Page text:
Dr. Connolly is currently a full professor in the School of Nursing; Graduate Coordinator; Assistant Director of the School of Nursing; Coordinator for the Betty and Gordon Moore Funded Nurse Educator Option in the graduate program; Coordinator of the Psychiatric Nurse Managed Center; Chair for the Program Evaluation & Research Committee; Past Project Director for the FITNE Nightingale Tracker Project; a Past-President of the American Psychiatric Nurses Association, past President of the Alpha Gamma Chapter of Sigma Theta Tau, International, and, past Co-Chair of the California Alliance for the Mentally Ill AB 1278 Task Force on Families and Mental Illness.

Dr. Connolly's areas of expertise, publications, presentations, and research include serious and persistent mental illness, crisis intervention, psychosocial rehabilitation, web-based teaching; education, assertiveness training, total quality improvement, cultural diversity; collaboration, and organizational development. She initiated the use of the Omaha System within the Psychiatric Nurse Managed Center and is one of a few users of the Omaha System with persons with psychiatric disorders in the community. She was one of the recipients of a Learning Productivity award for Community Service Learning: A Collaborative Model for Professional Curricula and has received several San Jose State University awards for her collaboration work.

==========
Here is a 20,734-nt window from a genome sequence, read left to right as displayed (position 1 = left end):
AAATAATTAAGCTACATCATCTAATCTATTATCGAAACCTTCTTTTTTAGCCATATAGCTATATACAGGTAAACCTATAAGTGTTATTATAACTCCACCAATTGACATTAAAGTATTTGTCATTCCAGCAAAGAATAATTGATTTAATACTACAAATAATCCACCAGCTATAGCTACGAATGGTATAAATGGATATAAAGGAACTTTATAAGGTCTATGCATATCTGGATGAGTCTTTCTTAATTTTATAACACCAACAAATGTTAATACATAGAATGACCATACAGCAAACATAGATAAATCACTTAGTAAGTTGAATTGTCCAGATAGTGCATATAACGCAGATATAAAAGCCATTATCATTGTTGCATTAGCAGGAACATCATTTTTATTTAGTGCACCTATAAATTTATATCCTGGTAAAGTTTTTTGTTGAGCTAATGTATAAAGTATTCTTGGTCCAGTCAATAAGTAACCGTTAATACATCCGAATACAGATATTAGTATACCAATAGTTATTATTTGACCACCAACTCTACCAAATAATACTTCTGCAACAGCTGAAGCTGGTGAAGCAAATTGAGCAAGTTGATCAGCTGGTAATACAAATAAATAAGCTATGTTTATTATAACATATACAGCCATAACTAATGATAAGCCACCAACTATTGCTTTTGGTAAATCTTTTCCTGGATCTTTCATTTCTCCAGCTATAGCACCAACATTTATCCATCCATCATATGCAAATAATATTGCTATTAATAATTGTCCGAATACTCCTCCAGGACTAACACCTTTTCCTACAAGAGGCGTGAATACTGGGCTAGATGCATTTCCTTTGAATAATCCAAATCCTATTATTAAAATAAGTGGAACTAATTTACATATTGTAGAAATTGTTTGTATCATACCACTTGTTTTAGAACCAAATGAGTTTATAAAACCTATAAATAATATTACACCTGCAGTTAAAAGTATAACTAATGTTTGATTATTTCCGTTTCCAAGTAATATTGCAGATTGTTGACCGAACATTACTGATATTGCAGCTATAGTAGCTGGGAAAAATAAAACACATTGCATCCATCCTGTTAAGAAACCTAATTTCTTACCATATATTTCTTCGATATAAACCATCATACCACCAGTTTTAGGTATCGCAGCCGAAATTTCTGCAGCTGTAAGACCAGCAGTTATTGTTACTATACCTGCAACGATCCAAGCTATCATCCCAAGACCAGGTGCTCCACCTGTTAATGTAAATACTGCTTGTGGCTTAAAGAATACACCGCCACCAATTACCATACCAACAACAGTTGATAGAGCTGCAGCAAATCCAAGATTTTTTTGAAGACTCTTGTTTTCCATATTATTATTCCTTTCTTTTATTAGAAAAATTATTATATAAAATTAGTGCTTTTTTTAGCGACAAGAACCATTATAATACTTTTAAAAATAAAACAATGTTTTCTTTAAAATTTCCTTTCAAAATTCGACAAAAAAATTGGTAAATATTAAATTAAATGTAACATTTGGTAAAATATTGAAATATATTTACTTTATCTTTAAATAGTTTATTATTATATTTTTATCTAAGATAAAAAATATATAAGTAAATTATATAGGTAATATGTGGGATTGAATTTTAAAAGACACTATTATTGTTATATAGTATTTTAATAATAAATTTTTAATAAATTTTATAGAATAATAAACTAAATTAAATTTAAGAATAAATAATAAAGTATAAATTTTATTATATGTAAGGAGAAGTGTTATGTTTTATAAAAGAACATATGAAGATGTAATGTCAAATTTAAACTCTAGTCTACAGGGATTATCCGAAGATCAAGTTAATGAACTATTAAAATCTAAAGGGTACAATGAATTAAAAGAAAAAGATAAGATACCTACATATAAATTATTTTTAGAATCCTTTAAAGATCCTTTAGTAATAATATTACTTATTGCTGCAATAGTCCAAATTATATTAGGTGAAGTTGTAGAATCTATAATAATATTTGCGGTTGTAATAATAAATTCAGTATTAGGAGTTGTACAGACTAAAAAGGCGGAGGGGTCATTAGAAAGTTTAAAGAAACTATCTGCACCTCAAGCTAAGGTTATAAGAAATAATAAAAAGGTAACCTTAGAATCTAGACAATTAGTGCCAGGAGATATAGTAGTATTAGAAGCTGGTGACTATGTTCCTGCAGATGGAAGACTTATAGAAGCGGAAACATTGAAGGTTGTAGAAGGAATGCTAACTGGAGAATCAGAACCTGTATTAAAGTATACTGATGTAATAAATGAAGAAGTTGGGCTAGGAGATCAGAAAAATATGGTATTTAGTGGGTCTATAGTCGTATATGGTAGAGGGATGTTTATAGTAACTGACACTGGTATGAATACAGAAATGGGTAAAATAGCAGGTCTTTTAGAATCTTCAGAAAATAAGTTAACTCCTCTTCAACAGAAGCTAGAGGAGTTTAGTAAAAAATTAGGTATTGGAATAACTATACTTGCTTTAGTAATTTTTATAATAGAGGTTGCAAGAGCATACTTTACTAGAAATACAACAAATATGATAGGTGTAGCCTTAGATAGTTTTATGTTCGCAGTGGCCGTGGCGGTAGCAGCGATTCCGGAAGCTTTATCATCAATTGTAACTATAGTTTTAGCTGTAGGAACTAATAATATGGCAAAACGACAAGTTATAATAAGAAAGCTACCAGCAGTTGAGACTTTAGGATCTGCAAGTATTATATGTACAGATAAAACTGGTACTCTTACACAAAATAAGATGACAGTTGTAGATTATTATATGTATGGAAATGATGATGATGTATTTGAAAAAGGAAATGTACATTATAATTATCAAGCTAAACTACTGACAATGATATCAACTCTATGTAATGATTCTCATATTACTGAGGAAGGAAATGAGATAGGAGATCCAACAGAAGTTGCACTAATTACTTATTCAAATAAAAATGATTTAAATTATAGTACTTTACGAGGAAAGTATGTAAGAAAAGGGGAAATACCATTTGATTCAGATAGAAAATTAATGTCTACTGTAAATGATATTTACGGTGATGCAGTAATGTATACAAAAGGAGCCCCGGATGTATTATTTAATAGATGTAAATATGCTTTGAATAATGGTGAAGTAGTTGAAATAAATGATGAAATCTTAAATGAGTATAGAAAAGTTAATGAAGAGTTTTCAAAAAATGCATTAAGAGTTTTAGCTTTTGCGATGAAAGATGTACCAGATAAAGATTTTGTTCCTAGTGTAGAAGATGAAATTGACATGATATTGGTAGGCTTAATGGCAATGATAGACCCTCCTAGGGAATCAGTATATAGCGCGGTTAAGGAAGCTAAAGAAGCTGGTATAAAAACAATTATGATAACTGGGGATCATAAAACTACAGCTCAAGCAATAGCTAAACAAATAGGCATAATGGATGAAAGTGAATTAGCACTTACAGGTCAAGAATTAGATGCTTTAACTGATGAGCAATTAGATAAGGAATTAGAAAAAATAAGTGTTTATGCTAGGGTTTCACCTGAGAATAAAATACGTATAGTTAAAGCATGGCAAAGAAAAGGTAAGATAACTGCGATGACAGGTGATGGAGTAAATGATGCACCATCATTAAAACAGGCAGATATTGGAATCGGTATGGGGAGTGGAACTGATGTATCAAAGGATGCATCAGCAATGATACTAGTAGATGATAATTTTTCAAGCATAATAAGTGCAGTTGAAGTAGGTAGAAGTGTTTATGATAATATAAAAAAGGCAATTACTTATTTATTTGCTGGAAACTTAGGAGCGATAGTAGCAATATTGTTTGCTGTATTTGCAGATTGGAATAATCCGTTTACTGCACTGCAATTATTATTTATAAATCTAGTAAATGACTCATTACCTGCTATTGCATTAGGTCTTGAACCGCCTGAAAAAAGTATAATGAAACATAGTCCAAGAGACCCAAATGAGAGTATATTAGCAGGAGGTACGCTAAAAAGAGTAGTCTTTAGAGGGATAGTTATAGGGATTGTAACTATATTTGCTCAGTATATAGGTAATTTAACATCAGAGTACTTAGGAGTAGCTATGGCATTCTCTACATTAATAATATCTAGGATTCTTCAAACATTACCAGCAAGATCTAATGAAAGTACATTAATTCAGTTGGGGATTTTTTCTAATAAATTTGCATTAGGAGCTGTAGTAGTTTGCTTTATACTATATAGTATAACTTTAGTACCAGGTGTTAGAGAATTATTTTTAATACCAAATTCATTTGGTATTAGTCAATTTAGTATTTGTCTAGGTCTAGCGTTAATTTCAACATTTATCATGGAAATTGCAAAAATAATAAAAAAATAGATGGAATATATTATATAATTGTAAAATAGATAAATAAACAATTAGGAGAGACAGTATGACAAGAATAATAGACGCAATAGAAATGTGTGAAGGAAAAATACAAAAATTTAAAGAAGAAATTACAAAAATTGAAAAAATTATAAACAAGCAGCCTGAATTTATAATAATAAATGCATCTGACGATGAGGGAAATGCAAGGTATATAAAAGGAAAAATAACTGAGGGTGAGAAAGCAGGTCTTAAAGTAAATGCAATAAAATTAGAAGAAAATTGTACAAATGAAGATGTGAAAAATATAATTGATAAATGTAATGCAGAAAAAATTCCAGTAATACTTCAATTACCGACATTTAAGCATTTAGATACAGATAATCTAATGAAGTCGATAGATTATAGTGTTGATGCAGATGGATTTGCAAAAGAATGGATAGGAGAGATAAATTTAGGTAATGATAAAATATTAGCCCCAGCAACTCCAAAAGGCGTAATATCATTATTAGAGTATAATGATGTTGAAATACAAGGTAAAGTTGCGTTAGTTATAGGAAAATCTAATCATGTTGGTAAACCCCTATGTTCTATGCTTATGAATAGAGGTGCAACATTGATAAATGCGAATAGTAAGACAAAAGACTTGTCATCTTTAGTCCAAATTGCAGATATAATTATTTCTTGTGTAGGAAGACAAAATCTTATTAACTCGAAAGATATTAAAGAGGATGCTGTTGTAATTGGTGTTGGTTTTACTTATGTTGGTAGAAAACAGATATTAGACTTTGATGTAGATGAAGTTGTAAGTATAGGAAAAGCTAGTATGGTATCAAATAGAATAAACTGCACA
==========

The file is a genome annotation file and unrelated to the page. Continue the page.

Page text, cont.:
Dr. Connolly's 43 years in nursing include acute care in medical surgical nursing; community health; a private practice in psychiatric/mental health nursing; crisis intervention in the community; administration; teaching, and consulting.